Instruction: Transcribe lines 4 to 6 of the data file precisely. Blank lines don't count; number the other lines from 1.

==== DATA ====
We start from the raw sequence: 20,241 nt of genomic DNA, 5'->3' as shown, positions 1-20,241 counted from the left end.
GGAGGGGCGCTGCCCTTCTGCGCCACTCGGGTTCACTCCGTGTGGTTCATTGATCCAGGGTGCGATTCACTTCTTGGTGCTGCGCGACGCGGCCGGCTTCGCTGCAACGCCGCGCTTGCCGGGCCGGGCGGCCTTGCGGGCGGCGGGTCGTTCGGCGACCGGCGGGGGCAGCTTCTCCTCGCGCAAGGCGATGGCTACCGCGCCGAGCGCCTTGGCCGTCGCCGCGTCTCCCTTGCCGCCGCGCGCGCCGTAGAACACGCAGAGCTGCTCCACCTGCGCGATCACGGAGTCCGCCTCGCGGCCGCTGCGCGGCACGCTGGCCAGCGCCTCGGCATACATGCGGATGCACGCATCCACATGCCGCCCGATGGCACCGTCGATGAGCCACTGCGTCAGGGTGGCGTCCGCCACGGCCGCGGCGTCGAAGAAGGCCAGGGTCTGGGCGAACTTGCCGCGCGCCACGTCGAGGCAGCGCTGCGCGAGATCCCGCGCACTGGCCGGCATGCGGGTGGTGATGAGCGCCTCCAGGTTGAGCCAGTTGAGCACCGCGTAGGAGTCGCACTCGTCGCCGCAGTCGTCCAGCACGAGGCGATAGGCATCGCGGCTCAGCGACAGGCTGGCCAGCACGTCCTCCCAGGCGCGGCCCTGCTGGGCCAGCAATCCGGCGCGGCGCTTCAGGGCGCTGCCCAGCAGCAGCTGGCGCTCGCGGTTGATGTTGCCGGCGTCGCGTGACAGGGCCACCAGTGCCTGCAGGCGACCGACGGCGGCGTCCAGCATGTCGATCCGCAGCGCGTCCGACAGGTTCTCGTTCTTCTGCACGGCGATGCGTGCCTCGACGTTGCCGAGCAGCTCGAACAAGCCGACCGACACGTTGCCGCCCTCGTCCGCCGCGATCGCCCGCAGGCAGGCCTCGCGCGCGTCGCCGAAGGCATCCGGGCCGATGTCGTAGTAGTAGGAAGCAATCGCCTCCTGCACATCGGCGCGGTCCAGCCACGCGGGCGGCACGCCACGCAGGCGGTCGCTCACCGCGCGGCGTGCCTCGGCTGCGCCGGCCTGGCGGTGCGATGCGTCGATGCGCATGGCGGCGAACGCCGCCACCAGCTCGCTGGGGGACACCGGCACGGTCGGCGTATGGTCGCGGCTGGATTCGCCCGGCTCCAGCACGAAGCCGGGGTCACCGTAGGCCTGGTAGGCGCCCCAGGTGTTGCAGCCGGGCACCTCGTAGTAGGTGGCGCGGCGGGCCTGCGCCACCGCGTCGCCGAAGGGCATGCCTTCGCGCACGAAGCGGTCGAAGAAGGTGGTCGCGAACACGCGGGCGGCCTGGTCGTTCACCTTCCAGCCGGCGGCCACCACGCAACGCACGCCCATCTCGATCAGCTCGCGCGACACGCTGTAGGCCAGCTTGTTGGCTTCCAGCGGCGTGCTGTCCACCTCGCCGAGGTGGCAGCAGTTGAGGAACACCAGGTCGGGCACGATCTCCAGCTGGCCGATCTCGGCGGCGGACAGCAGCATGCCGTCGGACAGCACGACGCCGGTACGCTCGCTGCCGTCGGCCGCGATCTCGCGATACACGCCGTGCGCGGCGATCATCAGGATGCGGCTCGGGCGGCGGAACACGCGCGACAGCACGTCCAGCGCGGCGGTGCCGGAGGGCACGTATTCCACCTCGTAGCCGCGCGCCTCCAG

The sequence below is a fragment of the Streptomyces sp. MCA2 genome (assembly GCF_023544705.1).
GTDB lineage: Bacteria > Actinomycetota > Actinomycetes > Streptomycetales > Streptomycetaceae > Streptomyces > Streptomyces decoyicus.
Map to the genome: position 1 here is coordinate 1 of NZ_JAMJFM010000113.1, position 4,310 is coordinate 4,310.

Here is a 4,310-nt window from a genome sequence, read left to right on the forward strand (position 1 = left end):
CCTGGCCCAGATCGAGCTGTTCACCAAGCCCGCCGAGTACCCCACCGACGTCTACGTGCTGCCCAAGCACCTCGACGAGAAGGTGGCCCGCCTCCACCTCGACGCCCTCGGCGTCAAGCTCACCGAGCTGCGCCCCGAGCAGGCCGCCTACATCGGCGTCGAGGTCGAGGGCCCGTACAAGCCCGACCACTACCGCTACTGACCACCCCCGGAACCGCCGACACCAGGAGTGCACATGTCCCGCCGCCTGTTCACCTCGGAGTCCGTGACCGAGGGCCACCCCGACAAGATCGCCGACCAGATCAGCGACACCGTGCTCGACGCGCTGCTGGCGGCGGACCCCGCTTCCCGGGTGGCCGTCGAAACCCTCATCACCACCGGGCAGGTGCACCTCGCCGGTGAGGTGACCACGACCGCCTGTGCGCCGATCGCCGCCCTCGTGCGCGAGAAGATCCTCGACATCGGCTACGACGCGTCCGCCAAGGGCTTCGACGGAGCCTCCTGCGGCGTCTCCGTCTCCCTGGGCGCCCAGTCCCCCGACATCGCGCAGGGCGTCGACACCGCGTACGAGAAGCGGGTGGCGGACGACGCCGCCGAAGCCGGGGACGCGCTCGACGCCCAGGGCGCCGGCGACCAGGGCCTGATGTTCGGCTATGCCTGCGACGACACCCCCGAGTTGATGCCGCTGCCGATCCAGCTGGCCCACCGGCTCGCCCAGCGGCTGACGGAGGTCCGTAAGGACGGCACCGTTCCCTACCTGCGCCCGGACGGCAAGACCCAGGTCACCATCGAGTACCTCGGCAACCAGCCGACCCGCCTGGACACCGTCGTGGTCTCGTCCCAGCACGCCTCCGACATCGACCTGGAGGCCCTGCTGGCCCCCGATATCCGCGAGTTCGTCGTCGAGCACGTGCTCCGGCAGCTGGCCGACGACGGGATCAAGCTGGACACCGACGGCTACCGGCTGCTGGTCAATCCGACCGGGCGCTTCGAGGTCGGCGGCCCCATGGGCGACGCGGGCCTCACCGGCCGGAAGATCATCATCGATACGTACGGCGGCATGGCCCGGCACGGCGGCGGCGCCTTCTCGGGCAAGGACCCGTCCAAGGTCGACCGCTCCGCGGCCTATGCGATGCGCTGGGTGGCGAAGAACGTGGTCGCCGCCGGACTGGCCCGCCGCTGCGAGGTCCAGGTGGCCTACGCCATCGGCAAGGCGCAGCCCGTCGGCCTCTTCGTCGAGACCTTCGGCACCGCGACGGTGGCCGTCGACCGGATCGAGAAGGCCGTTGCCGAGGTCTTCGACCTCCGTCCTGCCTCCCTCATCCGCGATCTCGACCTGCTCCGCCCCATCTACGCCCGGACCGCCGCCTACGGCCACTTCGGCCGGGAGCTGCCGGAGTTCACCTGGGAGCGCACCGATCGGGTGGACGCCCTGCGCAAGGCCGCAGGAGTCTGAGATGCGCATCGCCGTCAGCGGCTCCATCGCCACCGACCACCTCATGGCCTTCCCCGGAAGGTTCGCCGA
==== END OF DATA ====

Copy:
GTDB lineage: Bacteria > Actinomycetota > Actinomycetes > Streptomycetales > Streptomycetaceae > Streptomyces > Streptomyces decoyicus.
Map to the genome: position 1 here is coordinate 1 of NZ_JAMJFM010000113.1, position 4,310 is coordinate 4,310.

Here is a 4,310-nt window from a genome sequence, read left to right on the forward strand (position 1 = left end):